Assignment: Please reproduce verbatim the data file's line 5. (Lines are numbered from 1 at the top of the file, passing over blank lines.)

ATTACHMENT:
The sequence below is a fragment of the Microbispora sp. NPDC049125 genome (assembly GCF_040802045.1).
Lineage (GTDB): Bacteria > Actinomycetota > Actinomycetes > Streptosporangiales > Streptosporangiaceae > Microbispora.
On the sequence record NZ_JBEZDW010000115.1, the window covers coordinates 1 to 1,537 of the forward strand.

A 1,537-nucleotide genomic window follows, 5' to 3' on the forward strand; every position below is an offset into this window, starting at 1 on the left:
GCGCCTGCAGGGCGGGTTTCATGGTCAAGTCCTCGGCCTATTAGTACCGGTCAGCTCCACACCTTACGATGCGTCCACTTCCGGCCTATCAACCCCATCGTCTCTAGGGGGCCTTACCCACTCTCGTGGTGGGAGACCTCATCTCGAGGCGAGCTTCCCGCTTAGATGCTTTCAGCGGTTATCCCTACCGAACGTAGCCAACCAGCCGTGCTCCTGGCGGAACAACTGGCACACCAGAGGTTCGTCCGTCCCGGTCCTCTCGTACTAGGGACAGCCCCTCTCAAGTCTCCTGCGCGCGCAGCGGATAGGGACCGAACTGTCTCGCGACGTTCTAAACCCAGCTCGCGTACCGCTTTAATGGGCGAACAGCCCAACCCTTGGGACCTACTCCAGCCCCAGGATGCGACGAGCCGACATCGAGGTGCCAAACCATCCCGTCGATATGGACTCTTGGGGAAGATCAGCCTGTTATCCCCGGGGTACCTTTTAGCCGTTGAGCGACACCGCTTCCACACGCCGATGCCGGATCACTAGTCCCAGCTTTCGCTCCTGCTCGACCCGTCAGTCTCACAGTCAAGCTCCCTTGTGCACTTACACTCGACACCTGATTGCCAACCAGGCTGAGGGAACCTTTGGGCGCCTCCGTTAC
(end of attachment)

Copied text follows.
GCGCCTGCAGGGCGGGTTTCATGGTCAAGTCCTCGGCCTATTAGTACCGGTCAGCTCCACACCTTACGATGCGTCCACTTCCGGCCTATCAACCCCATCGTCTCTAGGGGGCCTTACCCACTCTCGTGGTGGGAGACCTCATCTCGAGGCGAGCTTCCCGCTTAGATGCTTTCAGCGGTTATCCCTACCGAACGTAGCCAACCAGCCGTGCTCCTGGCGGAACAACTGGCACACCAGAGGTTCGTCCGTCCCGGTCCTCTCGTACTAGGGACAGCCCCTCTCAAGTCTCCTGCGCGCGCAGCGGATAGGGACCGAACTGTCTCGCGACGTTCTAAACCCAGCTCGCGTACCGCTTTAATGGGCGAACAGCCCAACCCTTGGGACCTACTCCAGCCCCAGGATGCGACGAGCCGACATCGAGGTGCCAAACCATCCCGTCGATATGGACTCTTGGGGAAGATCAGCCTGTTATCCCCGGGGTACCTTTTAGCCGTTGAGCGACACCGCTTCCACACGCCGATGCCGGATCACTAGTCCCAGCTTTCGCTCCTGCTCGACCCGTCAGTCTCACAGTCAAGCTCCCTTGTGCACTTACACTCGACACCTGATTGCCAACCAGGCTGAGGGAACCTTTGGGCGCCTCCGTTAC